As Cannon taught, the labor defense work of the ILD was a “school for the class struggle.” The lessons of that school were that the struggles of all the oppressed were inextricably linked and that the capitalist state—cops, courts and prisons—is an instrument of repression that cannot be pressured to serve the interests of the working class. What’s called for is a socialist revolution to sweep away the capitalist system and replace it with a society where those who labor rule.

An Injury to One Is an Injury to All!

The 16 class-war prisoners described below receive monthly stipends from the PDC.

Mumia Abu-Jamal: Former Black Panther Party spokesman, well-known supporter of the MOVE organization and award-winning journalist known as the “voice of the voiceless,” Jamal was framed up for the 1981 killing of police officer Daniel Faulkner and sentenced to death explicitly for his political views. December 9 marks 22 years on death row for a killing the cops know he did not commit. Over two years ago, Jamal’s attorneys submitted to the courts the sworn confession of professional hitman Arnold Beverly that he, not Jamal, shot and killed officer Faulkner. But to the racists in black robes of both the Pennsylvania and federal judiciaries, a court of law is no place for evidence of the innocence of a fighter for the oppressed like Jamal.

Jamal’s case is a textbook example of a racist frame-up. He was saddled with a lawyer he didn’t want—and who didn’t want Jamal’s case—a judge, Albert Sabo, known as the “king of death row,” an overwhelmingly white jury, a prosecutor’s office that concealed and fabricated evidence and a parade of witnesses who were coerced by the notorious Philadelphia police into giving lying testimony against Mumia. In December 2001, a federal court in Pennsylvania overturned the death sentence while at the same time affirming the frame-up conviction. Both the prosecution (seeking to reinstate the sentence of death) and Mumia (seeking to overturn the conviction) appealed. Those appeals were placed on hold pending a ruling on Jamal’s appeal before the Pennsylvania Supreme Court, which finally ruled last month to again bar Beverly’s testimony and uphold Jamal’s conviction. Still on death row, Mumia remains just a short walk and maybe a few months from the death chamber. Workers, minorities and all opponents of racist capitalist repression must now redouble their efforts. Free Mumia Now!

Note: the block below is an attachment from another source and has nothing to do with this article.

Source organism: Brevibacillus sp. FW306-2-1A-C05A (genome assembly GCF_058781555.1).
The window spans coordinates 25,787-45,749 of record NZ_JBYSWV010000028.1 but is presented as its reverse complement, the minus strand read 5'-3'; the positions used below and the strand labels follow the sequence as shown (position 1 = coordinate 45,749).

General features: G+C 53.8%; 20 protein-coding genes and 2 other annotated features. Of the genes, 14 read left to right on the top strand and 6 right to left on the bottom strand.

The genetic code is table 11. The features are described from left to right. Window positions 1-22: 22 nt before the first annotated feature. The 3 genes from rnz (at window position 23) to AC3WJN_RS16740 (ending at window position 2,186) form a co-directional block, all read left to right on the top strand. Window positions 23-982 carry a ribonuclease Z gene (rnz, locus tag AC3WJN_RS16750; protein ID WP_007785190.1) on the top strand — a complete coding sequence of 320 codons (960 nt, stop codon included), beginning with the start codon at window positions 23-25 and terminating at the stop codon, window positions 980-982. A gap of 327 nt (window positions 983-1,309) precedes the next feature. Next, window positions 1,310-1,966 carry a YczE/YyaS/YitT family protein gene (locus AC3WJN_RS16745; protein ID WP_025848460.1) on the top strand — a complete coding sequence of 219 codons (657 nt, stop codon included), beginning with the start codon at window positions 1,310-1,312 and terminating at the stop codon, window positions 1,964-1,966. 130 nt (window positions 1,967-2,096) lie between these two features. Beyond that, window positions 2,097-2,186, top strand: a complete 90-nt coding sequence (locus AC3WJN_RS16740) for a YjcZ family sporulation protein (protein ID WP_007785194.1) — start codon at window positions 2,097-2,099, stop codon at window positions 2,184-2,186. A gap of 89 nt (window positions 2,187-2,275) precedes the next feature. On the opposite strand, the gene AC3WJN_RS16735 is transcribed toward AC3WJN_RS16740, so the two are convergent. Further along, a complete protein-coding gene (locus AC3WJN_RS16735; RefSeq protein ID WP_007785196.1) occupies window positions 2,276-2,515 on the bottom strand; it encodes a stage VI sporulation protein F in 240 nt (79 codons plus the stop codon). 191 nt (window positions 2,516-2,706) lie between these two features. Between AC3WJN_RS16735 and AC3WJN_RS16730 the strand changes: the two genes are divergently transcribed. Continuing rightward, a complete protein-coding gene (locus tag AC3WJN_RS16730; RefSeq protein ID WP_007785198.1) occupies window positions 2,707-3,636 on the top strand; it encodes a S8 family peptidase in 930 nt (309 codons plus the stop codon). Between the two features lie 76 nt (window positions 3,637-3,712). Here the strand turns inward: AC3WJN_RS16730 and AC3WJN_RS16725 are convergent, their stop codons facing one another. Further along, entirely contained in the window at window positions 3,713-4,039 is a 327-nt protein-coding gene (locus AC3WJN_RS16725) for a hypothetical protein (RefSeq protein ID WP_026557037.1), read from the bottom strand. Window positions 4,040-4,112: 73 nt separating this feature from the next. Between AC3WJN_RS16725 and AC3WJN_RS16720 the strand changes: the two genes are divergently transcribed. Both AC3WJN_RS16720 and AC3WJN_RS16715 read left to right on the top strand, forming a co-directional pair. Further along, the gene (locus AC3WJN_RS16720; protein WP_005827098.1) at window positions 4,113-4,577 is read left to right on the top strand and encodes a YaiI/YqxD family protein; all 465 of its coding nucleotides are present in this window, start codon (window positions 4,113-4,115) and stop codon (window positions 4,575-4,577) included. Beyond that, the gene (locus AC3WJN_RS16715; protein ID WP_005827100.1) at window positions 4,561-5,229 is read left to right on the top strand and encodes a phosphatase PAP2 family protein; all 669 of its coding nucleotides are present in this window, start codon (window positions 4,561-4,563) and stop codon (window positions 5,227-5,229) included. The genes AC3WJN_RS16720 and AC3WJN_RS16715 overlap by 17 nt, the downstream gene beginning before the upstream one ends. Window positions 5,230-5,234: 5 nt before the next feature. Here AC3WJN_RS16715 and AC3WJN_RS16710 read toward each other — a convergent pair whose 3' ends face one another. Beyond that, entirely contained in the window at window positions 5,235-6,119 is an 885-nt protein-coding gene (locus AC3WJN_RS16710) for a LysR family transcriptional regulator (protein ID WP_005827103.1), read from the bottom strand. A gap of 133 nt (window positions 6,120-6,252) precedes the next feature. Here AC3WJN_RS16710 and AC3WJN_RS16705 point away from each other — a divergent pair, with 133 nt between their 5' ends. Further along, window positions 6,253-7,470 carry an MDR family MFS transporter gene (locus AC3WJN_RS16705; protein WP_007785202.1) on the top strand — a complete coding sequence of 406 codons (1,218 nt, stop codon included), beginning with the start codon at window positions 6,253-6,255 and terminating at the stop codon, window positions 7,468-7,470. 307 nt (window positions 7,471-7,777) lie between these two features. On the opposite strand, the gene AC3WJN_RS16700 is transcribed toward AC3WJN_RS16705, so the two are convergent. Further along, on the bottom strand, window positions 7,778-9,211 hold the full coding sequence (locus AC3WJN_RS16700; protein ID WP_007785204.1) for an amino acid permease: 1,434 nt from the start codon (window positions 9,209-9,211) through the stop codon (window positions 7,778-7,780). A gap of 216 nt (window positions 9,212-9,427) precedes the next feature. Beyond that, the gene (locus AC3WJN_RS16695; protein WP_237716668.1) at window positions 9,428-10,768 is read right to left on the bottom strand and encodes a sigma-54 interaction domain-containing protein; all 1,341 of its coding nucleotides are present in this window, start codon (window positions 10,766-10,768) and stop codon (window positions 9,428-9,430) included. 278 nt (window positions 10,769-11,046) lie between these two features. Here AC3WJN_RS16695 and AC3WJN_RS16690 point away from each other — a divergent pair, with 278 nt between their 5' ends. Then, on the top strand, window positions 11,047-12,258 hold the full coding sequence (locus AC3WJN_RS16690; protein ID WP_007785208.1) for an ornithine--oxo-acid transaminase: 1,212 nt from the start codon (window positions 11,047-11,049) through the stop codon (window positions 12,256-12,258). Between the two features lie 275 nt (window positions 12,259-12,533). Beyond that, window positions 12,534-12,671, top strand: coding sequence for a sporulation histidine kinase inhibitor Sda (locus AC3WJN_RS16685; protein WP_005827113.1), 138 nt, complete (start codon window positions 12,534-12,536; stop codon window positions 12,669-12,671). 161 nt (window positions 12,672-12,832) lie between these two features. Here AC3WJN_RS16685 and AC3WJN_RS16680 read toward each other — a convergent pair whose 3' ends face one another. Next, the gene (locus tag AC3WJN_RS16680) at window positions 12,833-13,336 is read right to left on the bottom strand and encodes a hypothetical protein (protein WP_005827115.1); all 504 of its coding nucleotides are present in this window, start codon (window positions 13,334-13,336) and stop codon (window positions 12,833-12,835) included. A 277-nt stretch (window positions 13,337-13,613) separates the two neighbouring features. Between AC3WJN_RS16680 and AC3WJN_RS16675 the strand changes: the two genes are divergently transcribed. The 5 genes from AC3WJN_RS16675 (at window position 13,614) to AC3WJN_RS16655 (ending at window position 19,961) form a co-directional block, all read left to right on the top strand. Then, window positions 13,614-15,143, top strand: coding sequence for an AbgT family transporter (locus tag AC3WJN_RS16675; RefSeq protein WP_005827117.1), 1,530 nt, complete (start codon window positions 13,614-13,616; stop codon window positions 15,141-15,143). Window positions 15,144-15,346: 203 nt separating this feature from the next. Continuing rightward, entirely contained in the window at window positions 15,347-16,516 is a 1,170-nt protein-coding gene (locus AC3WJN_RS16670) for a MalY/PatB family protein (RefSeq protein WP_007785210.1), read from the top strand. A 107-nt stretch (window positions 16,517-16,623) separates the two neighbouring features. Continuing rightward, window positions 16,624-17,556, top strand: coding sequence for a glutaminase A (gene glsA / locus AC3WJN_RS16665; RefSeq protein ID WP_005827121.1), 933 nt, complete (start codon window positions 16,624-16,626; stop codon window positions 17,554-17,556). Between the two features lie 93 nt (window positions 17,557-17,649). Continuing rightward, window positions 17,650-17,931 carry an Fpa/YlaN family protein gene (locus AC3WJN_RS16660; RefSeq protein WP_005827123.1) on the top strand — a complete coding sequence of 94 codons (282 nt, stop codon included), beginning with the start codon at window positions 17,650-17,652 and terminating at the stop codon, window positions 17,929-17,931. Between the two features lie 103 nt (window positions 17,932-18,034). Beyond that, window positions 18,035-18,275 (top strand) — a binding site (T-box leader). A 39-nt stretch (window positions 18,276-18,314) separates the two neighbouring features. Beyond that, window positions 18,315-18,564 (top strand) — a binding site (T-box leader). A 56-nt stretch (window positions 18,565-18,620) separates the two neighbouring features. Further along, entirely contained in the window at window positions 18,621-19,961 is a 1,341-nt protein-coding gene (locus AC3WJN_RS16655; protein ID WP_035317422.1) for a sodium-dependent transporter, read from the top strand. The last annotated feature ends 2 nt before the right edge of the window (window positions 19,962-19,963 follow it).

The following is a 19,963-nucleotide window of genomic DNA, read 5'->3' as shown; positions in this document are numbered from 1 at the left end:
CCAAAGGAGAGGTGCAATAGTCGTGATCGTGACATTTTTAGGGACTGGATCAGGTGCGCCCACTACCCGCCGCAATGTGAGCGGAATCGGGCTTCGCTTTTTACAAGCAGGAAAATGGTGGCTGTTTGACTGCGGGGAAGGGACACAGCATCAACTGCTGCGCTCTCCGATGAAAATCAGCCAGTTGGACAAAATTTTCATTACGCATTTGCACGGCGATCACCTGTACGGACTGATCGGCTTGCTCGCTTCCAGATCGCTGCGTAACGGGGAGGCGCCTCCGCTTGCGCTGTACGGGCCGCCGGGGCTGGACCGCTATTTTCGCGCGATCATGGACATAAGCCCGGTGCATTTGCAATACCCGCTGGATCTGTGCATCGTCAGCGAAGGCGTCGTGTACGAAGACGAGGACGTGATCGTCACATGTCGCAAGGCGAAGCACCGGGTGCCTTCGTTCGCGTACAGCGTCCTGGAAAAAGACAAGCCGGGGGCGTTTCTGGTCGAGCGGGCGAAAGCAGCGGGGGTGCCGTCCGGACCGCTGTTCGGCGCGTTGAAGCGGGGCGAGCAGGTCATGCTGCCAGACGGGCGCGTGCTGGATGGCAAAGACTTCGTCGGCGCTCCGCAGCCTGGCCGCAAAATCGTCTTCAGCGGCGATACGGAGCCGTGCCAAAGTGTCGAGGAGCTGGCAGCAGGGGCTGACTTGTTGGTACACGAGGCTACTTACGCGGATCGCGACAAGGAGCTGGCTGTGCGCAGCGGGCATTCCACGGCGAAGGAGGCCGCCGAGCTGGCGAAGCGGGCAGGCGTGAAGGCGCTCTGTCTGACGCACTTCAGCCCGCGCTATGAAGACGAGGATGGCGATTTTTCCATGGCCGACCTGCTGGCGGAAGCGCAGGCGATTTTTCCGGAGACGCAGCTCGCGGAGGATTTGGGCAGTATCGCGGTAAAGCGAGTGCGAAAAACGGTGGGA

Jerry Dale Lowe: A West Virginia United Mine Workers union militant and chairman of the local UMWA safety committee, Lowe was framed up for the shooting death of a scab contractor at Arch Mineral’s Ruffner mine during a seven-month strike in 1993 and sentenced the following year to eleven years with no possibility of parole.

The bullet which killed the scab had come from an area where armed company thugs from Elite Security had been positioned. When it became clear that prosecutors had no evidence to convict Lowe under state law, the Clinton Justice Department stepped in to railroad Lowe to prison on charges of “interfering with interstate commerce.”

We have urged the UMWA and other militants everywhere to take up Lowe’s cause. The leadership of the UMWA, along with the rest of the union bureaucracy, abandoned Lowe to face the wrath of the labor-hating government alone. And though his sentence is winding up, the fight for his freedom is as pressing as ever.

Eight MOVE members, Chuck Africa, Michael Davis Africa, Debbie Sims Africa, Janet Holloway Africa, Janine Africa, Delbert Orr Africa, Edward Goodman Africa and William Phillips Africa, are in their 26th year in prison. They were sentenced to 30-100 years after the 8 August 1978 siege on their Philadelphia home by over 600 heavily armed cops, having been falsely convicted of killing a police officer who died in the cops’ own crossfire. Convicted of the same charges, Merle Africa died in prison in 1998.